Belgrade – Srpska President Milorad Dodik claims there is no independence day of Bosnia and Herzegovina and that March 1 was a sad and tragic event, and for the Serbs synonymous with the violence committed against them.
“There is no BiH independence day. Some people in the Federation of BiH celebrate it and try to impose it as a state holiday. It isn’t a BiH holiday. We don’t have anything against them celebrating it as their own holiday. We have our own holiday, which is the Republic Day, January 9,” Dodik told reporters in Belgrade following a reception held on the occasion of the Day of Republika Srpska and the first Srpska Constitution.
Dodik pointed out that Republika Srpska would keep celebrating its holidays and that it did not want anyone to impose on it some of their own.
In Bosnia and Herzegovina there is no joint holiday except for the New Year’s and May 1, and possibly the Victory Day, but those are all international holidays, said Dodik.
“Not a single joint holiday, celebrated by the three peoples in BiH, is possible, because we have always been on the opposite sides of history and marked the holidays differently – some as a victory, some as a defeat,” emphasised Dodik.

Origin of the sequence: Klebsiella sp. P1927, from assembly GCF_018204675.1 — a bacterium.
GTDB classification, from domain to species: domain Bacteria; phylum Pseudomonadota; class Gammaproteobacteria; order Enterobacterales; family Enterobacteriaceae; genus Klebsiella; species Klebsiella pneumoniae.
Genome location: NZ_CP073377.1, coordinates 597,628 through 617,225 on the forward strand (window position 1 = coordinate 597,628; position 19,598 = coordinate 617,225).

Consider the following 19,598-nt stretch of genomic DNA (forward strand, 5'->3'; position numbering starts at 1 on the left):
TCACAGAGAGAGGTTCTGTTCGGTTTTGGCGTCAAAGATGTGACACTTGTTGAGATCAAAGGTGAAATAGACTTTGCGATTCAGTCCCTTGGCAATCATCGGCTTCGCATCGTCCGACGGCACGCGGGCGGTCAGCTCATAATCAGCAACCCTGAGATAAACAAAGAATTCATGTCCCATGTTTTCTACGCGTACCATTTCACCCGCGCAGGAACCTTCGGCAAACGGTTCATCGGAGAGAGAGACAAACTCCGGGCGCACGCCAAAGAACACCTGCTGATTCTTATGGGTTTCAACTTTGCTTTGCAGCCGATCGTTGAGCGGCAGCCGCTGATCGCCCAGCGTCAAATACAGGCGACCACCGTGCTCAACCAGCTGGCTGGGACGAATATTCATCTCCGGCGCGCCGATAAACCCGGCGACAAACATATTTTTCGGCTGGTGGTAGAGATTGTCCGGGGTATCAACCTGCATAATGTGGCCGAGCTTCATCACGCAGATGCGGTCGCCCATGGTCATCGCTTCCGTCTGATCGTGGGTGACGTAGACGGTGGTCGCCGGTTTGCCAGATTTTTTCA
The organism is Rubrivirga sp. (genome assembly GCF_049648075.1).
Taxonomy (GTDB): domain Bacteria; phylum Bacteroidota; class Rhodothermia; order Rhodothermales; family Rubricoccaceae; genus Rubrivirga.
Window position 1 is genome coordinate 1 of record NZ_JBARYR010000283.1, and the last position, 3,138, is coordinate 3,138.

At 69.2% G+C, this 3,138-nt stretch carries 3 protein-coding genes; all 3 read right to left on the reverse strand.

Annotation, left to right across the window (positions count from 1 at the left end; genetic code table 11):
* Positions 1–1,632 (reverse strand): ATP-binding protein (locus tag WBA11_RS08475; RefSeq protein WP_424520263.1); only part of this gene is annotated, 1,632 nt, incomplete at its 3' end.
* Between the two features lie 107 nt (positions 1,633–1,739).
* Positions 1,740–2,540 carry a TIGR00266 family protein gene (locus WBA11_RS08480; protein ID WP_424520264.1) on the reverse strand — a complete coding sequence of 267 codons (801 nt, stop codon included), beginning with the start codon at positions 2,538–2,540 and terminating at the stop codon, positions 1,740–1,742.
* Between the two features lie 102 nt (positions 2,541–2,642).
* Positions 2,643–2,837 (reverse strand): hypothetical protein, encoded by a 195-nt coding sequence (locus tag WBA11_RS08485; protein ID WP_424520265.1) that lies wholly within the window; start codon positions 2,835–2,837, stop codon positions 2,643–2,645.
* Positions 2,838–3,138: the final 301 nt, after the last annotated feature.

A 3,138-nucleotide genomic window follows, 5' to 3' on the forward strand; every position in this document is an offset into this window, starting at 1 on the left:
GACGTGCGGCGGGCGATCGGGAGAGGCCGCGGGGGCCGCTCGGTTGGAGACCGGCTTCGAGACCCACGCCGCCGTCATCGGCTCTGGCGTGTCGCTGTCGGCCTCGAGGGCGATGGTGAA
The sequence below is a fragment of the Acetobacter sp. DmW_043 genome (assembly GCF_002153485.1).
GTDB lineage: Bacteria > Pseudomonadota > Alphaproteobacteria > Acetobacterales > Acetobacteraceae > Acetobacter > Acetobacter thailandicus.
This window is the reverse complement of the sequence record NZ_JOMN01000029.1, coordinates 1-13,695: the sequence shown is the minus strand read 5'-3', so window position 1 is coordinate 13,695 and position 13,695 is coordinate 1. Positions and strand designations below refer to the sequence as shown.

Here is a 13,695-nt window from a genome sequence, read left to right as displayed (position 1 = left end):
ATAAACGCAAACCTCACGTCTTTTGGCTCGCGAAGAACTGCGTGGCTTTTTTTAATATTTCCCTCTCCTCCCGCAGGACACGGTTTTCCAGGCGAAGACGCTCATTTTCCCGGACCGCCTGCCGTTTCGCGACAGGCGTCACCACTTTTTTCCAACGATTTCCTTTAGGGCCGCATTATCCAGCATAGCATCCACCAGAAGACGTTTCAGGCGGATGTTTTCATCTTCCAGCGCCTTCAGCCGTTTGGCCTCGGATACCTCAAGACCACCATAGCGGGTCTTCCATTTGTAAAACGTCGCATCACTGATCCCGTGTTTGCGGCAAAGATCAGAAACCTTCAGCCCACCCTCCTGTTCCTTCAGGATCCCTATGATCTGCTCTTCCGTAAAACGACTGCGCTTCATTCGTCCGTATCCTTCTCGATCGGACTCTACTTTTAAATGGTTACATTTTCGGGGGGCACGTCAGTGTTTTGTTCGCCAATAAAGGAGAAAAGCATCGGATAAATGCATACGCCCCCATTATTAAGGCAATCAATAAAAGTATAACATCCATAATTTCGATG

In any case, March 1 as far as the Serbs are concerned, he said, is synonymous with the violence that was committed against Serbs, for it was the date of the referendum which did not respect their political or democratic will and an attempt “to impose the political will of Bosniaks and Croats on the Serbs in BiH.”
“No way can it be a holiday for us. It’s just a sad and tragic event that didn’t care for reality, while the subsequent historical processes have shown that it wasn’t the best possible way to solve political problems in BiH,” said Dodik.
He noted that this day in 1992 saw the declaration of the first democratic Constitution of Republika Srpska and that it was the reason and motive for holding a formal reception in Belgrade for the people in Serbia, the government, institutions of culture and education, and for friends of Srpska.
“I must say I am thrilled, even though it is Saturday afternoon and many are expected to be out of town, to see so many people come to this reception, which shows that Serbia and Belgrade truthfully support and endorse Srpska,” said Dodik.
On March 1, 1992, Bosnia and Herzegovina held a referendum on independence, where 62.7 percent of Muslim and Croat voters voted for independence and a breakup from the then Socialist Federal Republic of Yugoslavia (SFRY).
The present-day Federation of BiH marks the day as the “independence day” while the Serbs in BiH see it as the day when an illegitimate decision was made by the Muslim and Croat people against the Serb interests.
On March 1, 1992, Serb wedding guest Nikola Gardovic was killed outside the Serbian Orthodox Church at Bascarsija in central Sarajevo, and fire was set to a Serbian flag, which incident portended the civil war in the former Bosnia and Herzegovina.